Review Summary: SOAD's double album is a hit-and-miss effort, but this is certainly the better half.4 of 8 thought this review was well written
System of a Down is a difficult band to categorize. They can be put under the genres of heavy metal, thrash, progressive, and even Middle Eastern world-ish type music. Whatever combination SOAD puts these genres into, it (almost) always seems to work, as evidenced on their first two albums. Although I believe "Steal This Album" is better than most people give it credit for, the album was still a disappointment coming off of "Toxicity" and it's probably my least played album from their catalog. After "Steal This Album" I felt that System was on their way down (bad pun) so when I heard they were releasing a new album, I wasn't really that excited. I really should have been.
"Mezmerize" is the first half of SOAD's double album, and the other half is called "Hypnotize", which was released about 6 months later. I personally like "Mezmerize" a lot better than "Hypnotize", and I think it's their second-best record behind only their s/t album. Mezmerize literally has no filler-it's just 36 minutes of thrashy middle eastern fusion heavy riffiness. The complete absence of filler is why I rank this album above "Toxicity" but let's get into the musical content.
Pros: The politically undertoned lyrics are even more evident on this album (B.Y.O.B., Sad Statue, Cigaro) and they're considerably better than they were on "Steal This Album," where tracks such as "Boom!" were generally unimpressive to me and I most often skipped over them. B.Y.O.B.'s repeated scream of "Why don't presidents fight the war, why do they always send the poor?" will make you bang your head as well as use it to think about what they're trying to say about our country (I'm from America as well as System).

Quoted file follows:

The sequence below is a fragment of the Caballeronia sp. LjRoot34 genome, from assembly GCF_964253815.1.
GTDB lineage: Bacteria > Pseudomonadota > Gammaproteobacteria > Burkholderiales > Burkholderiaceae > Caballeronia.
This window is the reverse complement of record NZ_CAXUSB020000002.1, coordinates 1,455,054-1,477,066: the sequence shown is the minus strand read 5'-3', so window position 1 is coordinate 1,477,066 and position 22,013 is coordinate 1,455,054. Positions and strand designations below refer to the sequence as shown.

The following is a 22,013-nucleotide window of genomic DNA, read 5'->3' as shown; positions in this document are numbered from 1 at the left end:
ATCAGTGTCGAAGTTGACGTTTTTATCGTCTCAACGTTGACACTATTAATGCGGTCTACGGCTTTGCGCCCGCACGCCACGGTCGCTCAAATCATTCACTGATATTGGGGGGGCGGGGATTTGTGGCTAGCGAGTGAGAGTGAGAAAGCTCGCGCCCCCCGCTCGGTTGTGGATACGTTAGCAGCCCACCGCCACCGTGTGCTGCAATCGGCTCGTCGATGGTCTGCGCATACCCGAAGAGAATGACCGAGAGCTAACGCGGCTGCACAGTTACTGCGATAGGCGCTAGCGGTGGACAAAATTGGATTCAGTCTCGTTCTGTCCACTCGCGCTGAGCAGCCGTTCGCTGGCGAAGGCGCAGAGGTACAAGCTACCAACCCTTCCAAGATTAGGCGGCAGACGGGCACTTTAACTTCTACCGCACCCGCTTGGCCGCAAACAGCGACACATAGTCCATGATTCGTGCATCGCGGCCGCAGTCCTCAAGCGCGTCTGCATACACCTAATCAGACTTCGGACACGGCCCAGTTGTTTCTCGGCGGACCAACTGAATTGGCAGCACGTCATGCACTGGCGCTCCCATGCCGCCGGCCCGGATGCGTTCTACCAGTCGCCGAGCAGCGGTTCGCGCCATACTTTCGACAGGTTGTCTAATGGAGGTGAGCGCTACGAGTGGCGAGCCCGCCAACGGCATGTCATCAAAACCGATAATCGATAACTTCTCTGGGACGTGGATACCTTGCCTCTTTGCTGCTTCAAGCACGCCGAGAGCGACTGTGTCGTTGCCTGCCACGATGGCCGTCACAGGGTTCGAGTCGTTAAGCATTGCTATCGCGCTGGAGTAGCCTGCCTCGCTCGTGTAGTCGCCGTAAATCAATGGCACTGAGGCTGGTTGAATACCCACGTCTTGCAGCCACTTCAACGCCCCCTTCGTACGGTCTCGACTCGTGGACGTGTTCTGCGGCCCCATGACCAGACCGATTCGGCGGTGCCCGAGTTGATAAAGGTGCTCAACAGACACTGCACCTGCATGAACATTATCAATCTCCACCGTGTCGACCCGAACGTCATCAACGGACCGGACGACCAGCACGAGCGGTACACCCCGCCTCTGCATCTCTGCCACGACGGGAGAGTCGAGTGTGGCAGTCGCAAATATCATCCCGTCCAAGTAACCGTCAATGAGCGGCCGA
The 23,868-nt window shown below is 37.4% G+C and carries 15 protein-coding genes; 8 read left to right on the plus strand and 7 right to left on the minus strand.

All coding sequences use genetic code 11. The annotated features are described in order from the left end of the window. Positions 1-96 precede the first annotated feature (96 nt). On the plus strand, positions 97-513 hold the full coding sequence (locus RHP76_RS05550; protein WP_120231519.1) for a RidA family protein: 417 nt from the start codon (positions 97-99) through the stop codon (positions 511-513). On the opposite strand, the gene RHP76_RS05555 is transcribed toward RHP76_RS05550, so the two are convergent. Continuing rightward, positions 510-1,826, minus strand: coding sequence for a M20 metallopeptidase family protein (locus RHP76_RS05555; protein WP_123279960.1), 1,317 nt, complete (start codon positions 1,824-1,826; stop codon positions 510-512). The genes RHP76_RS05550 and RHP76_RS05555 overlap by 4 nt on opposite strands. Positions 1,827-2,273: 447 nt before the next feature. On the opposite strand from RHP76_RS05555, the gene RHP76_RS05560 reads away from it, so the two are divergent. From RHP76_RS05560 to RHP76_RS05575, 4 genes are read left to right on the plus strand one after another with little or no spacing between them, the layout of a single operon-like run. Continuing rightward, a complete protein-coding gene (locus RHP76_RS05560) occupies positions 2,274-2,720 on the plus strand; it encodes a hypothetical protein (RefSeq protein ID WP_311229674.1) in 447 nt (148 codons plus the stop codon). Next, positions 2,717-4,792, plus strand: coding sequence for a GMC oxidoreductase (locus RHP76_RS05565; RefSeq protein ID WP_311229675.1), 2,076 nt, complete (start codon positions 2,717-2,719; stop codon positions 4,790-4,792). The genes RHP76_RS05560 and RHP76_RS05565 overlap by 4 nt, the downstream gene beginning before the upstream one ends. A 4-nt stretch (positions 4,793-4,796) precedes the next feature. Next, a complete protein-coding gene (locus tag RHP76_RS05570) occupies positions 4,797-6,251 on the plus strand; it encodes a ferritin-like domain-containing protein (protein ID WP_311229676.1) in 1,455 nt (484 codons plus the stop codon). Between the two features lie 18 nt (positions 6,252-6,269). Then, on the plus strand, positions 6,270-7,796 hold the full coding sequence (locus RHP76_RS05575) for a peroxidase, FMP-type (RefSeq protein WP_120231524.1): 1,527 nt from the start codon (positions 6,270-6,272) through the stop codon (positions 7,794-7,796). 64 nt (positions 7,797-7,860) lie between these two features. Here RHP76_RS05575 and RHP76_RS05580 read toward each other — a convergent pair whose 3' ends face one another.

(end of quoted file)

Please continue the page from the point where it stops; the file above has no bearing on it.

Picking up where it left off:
Serj Tankian returns with a vengeance on songs such as "This Cocaine" or "B.Y.O.B." as well as great choruses on "Sad Statue" and "Question!" Guitarist Daron Malakian's voice is much more present on the double album, and he performs lead vocals on "Lost in Hollywood" with Serj providing harmonies. This isn't necessarily a bad thing-the guy can sing. However, Serj just adds a whole new dimension to the band with his new voice that I just don't feel with Daron's vocals.
The riffs are even more brutal and slashing ("Revenga", "Cigaro") and John Dolmayan's drumming is ridiculously simple but complex ("Question!", "B.Y.O.B.", "Violent Pornography"). You might notice that I keep mentioning "B.Y.O.B."-I might as well add it to the pros section. This is one of my favorite songs SOAD has ever released. The lyrics are angry and well-written, the riff is uncannily quick and brutal, the double-bass drums pounding are top-notch, and the song seamlessly transitions from heavy verses to light little choruses without breaking a sweat. Not to mention the bridge-oh, man, the bridge. It's utterly, ridiculously face-melting. Daron screams at the top of his lungs "BLAST OFF, IT'S PARTY TIME" leading into one of Dolmayan's best moments on the track while the vocal harmonies reach their all time best.
The bass is nearly inaudible. Shavo has a couple of good lines on "B.Y.O.B." and "Sad Statue" but most of the time he's just sitting in the back playing some boring thing that the audience can barely even hear.
Some songs sound a little too similar too each other-such as "Revenga" or "Sad Statue". Both songs are great-it's just that the album is so short that I don't want to hear the same song twice.
"Old School Hollywood". This is the only song off the album I don't like-it's just so NOT System. Synthesizers, sound effects are added to Serj's voice, it sounds like an epic '70's prog failure. I don't blame them for trying-it just didn't work.
Overall this is a great album and I highly recommend (buy it in a bundle with "Hypnotize") as well as the rest of System's catalogue. If you've never really gotten into hard rock/metal before, System is a great band to start with, and "Mezmerize" is one of their most accessible records, as well as "Toxicity".
Lost In Hollywood
Old School Hollywood